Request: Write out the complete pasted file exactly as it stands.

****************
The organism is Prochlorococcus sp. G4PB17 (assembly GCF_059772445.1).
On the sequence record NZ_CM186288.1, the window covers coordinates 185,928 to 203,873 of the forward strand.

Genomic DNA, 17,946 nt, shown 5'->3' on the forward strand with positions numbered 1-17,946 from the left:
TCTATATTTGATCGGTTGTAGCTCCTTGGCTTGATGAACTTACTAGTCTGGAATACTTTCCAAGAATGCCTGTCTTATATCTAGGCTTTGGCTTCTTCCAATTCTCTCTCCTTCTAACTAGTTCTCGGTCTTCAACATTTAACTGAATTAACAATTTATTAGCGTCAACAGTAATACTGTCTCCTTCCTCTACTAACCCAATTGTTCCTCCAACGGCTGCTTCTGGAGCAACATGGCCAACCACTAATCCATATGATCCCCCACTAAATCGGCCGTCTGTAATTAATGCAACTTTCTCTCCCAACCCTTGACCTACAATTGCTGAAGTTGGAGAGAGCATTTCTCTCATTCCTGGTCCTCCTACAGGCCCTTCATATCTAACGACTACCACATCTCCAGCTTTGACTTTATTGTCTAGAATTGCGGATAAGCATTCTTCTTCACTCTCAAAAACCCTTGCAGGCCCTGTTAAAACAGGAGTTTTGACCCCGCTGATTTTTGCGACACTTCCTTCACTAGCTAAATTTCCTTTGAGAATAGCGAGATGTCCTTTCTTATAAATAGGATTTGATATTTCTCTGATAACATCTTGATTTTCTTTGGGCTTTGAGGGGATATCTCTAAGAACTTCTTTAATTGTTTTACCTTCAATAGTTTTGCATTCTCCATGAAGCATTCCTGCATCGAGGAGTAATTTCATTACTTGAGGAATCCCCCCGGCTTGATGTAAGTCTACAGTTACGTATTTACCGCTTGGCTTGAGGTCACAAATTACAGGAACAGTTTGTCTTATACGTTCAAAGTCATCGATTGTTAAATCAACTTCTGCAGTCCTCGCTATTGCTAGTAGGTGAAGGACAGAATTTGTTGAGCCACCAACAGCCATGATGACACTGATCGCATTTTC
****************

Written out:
The organism is Prochlorococcus sp. G4PB17 (assembly GCF_059772445.1).
On the sequence record NZ_CM186288.1, the window covers coordinates 185,928 to 203,873 of the forward strand.

Genomic DNA, 17,946 nt, shown 5'->3' on the forward strand with positions numbered 1-17,946 from the left:
TCTATATTTGATCGGTTGTAGCTCCTTGGCTTGATGAACTTACTAGTCTGGAATACTTTCCAAGAATGCCTGTCTTATATCTAGGCTTTGGCTTCTTCCAATTCTCTCTCCTTCTAACTAGTTCTCGGTCTTCAACATTTAACTGAATTAACAATTTATTAGCGTCAACAGTAATACTGTCTCCTTCCTCTACTAACCCAATTGTTCCTCCAACGGCTGCTTCTGGAGCAACATGGCCAACCACTAATCCATATGATCCCCCACTAAATCGGCCGTCTGTAATTAATGCAACTTTCTCTCCCAACCCTTGACCTACAATTGCTGAAGTTGGAGAGAGCATTTCTCTCATTCCTGGTCCTCCTACAGGCCCTTCATATCTAACGACTACCACATCTCCAGCTTTGACTTTATTGTCTAGAATTGCGGATAAGCATTCTTCTTCACTCTCAAAAACCCTTGCAGGCCCTGTTAAAACAGGAGTTTTGACCCCGCTGATTTTTGCGACACTTCCTTCACTAGCTAAATTTCCTTTGAGAATAGCGAGATGTCCTTTCTTATAAATAGGATTTGATATTTCTCTGATAACATCTTGATTTTCTTTGGGCTTTGAGGGGATATCTCTAAGAACTTCTTTAATTGTTTTACCTTCAATAGTTTTGCATTCTCCATGAAGCATTCCTGCATCGAGGAGTAATTTCATTACTTGAGGAATCCCCCCGGCTTGATGTAAGTCTACAGTTACGTATTTACCGCTTGGCTTGAGGTCACAAATTACAGGAACAGTTTGTCTTATACGTTCAAAGTCATCGATTGTTAAATCAACTTCTGCAGTCCTCGCTATTGCTAGTAGGTGAAGGACAGAATTTGTTGAGCCACCAACAGCCATGATGACACTGATCGCATTTTC